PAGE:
I tried to keep up. It was sound and fury. The flags would gradually rise as the sliotar reached the posts. Cork started like the morning's train: point after point, a fluke of a goal, Ben O’Connor and Tom Kenny in particular seemed to eat ground. Waterford didn’t wilt and this tornado of a match swept all before it. The reckless abandon, the speed of light skill. Again, the colour red.


Eoin Kelly flashed in a goal from a ridiculous angle. But still Cork came. Point after point, pop pop pop. Ronan Curran would rise and emerge with the ball from under a slew of bodies and timber. The tactics were man on man, fourteen ferocious encounters with two guard dogs prowling the nets. Cork were pulling away before the half but then deadly Dan, their one-name man, rose above Diarmuid O’Sullivan right in front us and savaged a shot into the goal. Pause.

You never think at half time in Thurles how soon it is until you have to rush back for your train. We certainly didn’t that day. The second half started as if we had paused for just a second. Mullane did that thing where he drives at just about whatever comes his way and flew over another. He was starting to purr. Then something happened.


None of us knew, none of us saw it. But it involved Mullane. Brian Murphy was on the floor so Mullane must have hit him. The referee flashed red and how red rose all around him, how we jeered. The righteous noise of justice. He was gone and so was the game.


I then learned the strange GAA conundrum of the spare man and what to bloody do with him. Cork didn’t seem to know and an old adage that crosses any sporting border of a team redoubling its efforts when a man down came into play. Ken McGrath confirmed what I’d known about him for an hour now, that the buck toothed, shaven-head image was no mask. He was nails. Dan Shanahan continued to torment and then there was the lad you couldn’t trust.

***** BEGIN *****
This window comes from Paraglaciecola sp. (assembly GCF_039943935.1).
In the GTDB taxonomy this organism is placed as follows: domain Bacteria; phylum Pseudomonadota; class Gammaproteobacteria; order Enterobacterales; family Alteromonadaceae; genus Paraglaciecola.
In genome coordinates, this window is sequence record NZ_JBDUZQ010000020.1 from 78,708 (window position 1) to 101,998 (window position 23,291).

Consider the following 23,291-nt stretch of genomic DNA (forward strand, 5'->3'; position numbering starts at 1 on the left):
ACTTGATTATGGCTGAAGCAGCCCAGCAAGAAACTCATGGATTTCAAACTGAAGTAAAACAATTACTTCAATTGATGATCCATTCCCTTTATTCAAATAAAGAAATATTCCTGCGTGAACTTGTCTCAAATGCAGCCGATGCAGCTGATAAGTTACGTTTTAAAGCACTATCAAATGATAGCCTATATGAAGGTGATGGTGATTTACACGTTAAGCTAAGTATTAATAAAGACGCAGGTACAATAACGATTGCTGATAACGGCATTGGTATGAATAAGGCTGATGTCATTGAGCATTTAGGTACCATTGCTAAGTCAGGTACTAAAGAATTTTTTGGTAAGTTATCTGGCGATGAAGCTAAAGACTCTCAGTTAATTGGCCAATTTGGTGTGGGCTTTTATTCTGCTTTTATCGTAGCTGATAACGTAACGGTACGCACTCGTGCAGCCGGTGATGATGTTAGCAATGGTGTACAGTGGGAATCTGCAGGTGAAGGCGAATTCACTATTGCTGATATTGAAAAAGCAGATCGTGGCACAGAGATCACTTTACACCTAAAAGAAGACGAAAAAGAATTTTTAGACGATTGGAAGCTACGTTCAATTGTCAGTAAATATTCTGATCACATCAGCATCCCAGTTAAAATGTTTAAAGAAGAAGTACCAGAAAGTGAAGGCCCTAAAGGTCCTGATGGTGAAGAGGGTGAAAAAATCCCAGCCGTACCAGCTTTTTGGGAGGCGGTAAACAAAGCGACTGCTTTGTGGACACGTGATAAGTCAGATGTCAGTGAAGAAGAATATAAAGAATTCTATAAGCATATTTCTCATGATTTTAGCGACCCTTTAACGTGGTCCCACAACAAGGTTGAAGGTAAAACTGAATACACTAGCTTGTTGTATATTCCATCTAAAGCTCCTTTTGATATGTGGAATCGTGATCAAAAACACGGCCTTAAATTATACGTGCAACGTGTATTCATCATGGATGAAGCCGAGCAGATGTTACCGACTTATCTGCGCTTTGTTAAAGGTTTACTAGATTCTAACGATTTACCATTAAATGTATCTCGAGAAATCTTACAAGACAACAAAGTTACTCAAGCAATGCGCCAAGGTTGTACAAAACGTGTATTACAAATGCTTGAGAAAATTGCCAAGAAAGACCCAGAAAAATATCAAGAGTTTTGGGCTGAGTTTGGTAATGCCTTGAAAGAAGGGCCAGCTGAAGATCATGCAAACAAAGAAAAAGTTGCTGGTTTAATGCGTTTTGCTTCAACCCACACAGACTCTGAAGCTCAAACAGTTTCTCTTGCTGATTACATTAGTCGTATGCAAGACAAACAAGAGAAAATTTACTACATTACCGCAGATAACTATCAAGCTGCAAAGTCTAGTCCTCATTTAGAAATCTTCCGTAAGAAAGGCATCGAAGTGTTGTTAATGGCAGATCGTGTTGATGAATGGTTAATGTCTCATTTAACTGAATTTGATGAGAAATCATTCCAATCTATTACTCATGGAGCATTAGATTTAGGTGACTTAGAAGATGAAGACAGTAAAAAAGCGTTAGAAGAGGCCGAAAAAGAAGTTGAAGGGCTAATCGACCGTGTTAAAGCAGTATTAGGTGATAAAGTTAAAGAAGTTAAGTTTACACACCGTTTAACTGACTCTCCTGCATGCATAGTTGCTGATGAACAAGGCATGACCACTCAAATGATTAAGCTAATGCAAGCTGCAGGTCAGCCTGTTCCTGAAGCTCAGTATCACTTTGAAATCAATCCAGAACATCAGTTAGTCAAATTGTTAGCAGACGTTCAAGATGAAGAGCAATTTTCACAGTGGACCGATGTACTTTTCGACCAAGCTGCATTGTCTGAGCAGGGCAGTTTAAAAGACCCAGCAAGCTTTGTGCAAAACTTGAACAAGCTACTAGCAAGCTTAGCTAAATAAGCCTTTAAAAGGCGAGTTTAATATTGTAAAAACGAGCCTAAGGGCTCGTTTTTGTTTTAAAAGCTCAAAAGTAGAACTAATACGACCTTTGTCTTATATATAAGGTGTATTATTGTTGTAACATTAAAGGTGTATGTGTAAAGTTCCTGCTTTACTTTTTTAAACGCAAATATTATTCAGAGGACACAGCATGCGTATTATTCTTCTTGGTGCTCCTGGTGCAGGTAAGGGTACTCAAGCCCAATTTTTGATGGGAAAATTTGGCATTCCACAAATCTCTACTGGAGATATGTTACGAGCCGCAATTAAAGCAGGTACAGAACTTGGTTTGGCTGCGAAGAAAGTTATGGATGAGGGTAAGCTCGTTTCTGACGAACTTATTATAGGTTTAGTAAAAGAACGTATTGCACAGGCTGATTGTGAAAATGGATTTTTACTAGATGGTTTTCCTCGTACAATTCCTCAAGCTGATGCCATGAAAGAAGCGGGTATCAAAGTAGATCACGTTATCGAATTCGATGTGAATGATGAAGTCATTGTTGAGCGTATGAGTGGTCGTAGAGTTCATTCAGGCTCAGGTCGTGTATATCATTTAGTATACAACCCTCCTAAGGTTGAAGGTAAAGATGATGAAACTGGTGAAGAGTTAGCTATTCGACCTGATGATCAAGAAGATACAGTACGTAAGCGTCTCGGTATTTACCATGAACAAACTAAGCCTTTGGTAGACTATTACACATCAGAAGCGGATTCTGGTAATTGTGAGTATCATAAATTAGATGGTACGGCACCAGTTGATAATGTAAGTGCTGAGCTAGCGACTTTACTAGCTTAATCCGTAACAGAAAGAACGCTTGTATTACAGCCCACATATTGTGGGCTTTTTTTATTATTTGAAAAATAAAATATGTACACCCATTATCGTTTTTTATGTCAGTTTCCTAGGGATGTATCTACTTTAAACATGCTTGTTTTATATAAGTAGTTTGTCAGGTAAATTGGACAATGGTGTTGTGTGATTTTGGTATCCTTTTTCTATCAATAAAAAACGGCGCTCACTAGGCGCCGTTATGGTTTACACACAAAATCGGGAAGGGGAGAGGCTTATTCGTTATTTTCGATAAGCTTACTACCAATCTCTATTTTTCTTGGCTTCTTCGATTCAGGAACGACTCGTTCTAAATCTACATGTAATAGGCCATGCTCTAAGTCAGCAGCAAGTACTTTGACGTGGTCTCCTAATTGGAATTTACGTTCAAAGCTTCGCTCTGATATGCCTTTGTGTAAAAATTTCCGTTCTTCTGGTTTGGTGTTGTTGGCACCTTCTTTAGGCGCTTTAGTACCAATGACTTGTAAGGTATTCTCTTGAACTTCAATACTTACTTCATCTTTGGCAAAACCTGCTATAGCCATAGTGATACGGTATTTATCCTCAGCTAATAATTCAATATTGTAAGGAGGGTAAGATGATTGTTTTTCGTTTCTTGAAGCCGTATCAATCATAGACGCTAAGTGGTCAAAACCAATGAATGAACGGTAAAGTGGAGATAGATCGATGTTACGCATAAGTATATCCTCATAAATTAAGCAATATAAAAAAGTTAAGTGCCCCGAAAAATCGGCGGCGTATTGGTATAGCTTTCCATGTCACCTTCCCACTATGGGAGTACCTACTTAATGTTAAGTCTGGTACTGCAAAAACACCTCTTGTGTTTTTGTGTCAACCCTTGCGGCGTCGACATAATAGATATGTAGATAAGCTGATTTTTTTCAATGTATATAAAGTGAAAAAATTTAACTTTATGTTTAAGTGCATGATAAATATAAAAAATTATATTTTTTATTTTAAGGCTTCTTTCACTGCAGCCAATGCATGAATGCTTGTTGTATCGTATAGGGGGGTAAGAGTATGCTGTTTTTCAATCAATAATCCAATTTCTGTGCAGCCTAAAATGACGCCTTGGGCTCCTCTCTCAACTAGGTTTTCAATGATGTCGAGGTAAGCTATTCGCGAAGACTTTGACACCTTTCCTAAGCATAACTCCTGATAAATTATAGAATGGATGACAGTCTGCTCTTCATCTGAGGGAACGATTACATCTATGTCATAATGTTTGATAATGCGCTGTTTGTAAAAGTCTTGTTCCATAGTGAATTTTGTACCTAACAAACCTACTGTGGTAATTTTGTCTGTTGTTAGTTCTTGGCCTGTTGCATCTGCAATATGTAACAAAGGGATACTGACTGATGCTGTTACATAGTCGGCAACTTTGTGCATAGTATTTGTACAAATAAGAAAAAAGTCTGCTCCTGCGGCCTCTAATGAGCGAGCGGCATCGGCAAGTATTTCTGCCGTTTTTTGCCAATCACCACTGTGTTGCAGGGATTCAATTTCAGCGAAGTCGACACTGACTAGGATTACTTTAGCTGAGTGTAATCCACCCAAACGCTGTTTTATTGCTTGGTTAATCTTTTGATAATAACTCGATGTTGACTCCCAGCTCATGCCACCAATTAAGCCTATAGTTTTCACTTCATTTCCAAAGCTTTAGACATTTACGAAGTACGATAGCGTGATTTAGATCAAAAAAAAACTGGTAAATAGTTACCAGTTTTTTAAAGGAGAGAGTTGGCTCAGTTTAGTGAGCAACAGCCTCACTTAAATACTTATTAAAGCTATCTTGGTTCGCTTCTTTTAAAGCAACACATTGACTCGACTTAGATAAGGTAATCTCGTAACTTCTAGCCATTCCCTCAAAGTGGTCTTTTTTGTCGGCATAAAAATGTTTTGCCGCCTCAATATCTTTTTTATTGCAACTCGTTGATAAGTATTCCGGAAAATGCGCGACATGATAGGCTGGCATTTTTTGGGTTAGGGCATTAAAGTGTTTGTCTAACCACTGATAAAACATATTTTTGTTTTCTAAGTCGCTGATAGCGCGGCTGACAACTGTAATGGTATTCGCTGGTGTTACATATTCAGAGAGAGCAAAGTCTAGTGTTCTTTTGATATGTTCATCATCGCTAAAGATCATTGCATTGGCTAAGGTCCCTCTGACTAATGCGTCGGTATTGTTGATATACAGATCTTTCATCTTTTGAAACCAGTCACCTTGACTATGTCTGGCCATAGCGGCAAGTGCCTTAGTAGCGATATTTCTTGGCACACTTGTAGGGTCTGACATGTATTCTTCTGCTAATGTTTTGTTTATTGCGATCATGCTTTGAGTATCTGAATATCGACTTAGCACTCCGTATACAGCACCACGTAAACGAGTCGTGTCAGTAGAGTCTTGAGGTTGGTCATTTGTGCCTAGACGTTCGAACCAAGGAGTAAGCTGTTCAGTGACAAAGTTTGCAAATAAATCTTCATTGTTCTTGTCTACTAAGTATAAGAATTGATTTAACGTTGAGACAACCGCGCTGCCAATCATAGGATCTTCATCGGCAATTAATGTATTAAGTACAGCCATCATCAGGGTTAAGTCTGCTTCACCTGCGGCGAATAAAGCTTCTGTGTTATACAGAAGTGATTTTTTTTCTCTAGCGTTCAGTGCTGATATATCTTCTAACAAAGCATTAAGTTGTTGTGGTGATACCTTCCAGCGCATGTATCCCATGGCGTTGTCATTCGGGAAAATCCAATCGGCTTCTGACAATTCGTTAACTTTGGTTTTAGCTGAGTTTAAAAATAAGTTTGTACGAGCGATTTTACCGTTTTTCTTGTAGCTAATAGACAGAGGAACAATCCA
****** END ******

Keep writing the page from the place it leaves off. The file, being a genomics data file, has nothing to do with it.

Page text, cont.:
Paul Flynn and the free. It was a moment you might just for a second divert your attention elsewhere because what else was he going to do? Flynn of course, arrowed an improbable shot into the roof of the Cork net from a distance he had no right to strike from or to try from. It was almost offensive to the seasoned watchers around him, an insult that he tried it.

There is a way of these things snowballing. Waterford chests puffed out, Cork receded. Seamus Prendegast hit a point that seemed to start from next to us in the stand and when it went over, even the rookie knew something was amiss.


Cork were desperate. Time somehow had caught us. There was to be one last moment though. One last warrior challenge. The Rock himself came rumbling down the field and positioned himself next to McGrath. It was like a boxer’s entrance. Everyone knew where he was going, who was going to pick him up and where Donal Óg Cusack was going to send the ball. Perhaps, as with a great many things and with something that cast such a spell over an impressionable mind, my memory has embellished this and many other things from the game, but the sight of McGrath towering over this Rock to finish the game is something I’ve clung to. It was as if a scripted finish. The clearest and most brutal indication of how this had to end. McGrath screamed after he made his catch and we had one free before it was up. I was told after that rarely does everyone stay right to the end because the trains.

A few weeks later I was sitting in the local with a friend of mine who always avoided sport as a conversation with me because of our different codes. That had thawed though. Cork had a qualifier against Tipperary in Kerry. They won too, a ball fell to a second half substitute who pulled on it instantly and it crashed into the net.

Timmy Mac, would you believe it.